Happy Feast of St.Blaise

Feb 2 – St.Blaise

Saint-Blase The legendary Acts of St. Blaise were written 400 years after his martyrdom in 316. According to them Blaise was a good bishop, working hard to encourage the spiritual and physical health of his people. Although the Edict of Toleration (311), granting freedom of worship in the Roman Empire, was already five years old, persecution still raged in Armenia. Blaise was apparently forced to flee to the back country. There he lived as a hermit in solitude and prayer, but he made friends with the wild animals. One day a group of hunters seeking wild animals for the amphitheater stumbled upon Blaise’s cave. The bishop was kneeling in prayer surrounded by patiently waiting wolves, lions and bears.

The legend has it that as the hunters hauled Blaise off to prison, a mother came with her young son who had a fish bone lodged in his throat. At Blaise’s command the child was able to cough up the bone.

Agricolaus, governor of Cappadocia, tried to persuade Blaise to sacrifice to pagan idols. After refusing several times he was finally beheaded. St.Blaise is the patron of throat ailments.

Blaise is seen as one more example of the power those have who give themselves entirely to Jesus. As Jesus told his apostles at the Last Supper, “If you remain in me and my words remain in you, ask for whatever you want and it will be done for you” (John 15:7). With faith we can follow the lead of the Church in asking for Blaise’s protection.

“Through the intercession of St. Blaise, bishop and martyr, may God deliver you from ailments of the throat and from every other illness. In the Name of the Father, and of the Son and of the Holy Spirit” (Blessing of St. Blase).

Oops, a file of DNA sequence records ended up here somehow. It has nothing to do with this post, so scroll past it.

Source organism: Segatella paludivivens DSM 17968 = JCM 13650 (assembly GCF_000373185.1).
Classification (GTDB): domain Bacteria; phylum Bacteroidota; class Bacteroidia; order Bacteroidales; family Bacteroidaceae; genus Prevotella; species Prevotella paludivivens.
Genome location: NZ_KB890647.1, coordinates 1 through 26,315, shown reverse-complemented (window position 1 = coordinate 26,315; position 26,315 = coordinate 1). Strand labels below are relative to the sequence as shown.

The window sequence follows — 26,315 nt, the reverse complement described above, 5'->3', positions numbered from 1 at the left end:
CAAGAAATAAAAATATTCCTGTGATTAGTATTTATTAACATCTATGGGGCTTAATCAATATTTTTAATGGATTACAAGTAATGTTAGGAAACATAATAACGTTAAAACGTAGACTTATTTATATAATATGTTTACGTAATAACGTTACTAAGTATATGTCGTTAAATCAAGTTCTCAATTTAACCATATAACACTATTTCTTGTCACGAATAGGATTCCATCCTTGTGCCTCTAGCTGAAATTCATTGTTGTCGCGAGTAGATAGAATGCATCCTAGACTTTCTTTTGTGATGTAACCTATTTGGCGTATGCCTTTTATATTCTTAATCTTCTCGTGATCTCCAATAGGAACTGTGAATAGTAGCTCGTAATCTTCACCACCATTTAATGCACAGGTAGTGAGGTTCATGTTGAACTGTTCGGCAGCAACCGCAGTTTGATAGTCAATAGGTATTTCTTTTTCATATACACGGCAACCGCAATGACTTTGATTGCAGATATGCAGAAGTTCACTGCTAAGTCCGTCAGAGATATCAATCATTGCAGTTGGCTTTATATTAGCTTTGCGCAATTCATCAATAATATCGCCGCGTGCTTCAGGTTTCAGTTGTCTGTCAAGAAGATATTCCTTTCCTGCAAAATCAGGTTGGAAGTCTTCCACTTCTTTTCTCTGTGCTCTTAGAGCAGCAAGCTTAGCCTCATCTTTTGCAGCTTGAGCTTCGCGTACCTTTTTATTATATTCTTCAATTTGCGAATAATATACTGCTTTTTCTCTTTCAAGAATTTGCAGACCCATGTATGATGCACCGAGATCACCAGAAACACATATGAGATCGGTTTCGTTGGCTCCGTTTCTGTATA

-taken, in part, from americancatholic.

They will never take our…FREEDOM!

What is true freedom about? We need only to look at the Scriptures to see it spelled out, and we see that it clearly is about living our lives in truth, from the heart!

In Deuteronomy 18.15-20 we hear Moses as he speaks of the responsibility of a prophet to speak God’s truth, and also the responsibility of the listener, that they will be held accountable to live out in action what they hear.

Paul’s words, to the Corinthians (1 Cor. 7.32-35), tie in very closely to this, as he urges them to have “unhindered devotion to the Lord”, that they may be free from the aniety of the world; that a devotion to the Lord would lead them to true freedom to follow His ways.

And then, what a powerful image we see in the Gospel, Mark 1.21-28; while teaching in the synagogue Jesus casts out a demon from the man and calls this man to freedom, through His name. Imagine how this man may have felt. He had been tormented by an evil presence, perhaps for years. Maybe you have had a similar experience, or maybe someone close to you has/is experiencing this, maybe not in such an intense way, but something that was/is holding it’s grip, hindering peace and joy. Perhaps while this man was listening to Jesus in the synagogue he felt the agitation of the evil spirit within himself. Perhaps he could sense that the demon felt threatened. Perhaps he moved closer to the Lord, drawn by a mysterious subconscious hope. Suddenly the spirit exerts itself, taking over control of the man’s body. With a mere word Jesus silences him, and orders him to depart. The man is thrown to the ground in a fit of fury, and then silence. Peace. Could he believe it? He opens his eyes and knows that he is now himself again. His eyes meet Christ’s… what gratitude fills his heart. What love and gladness he finds in the glance of Jesus!*

Jesus Christ came to bring new life and new hope to every human heart, and he rejoices whenever we move towards Him and let Him have His way.

Whenever I think of the word ‘freedom’ I always think of the line from the movie Braveheart. There is a speech given by the warrior-leader William Wallace to his rag-tag army of Scottish rebels as they are lined up to fight the vast army of England for their country (quoted in part):

“Every man dies, not every man really lives… Would you be willing to trade all the days… for just one chance, to come back here and tell our enemies that they may take our lives, but they’ll never take… our FREEDOM.”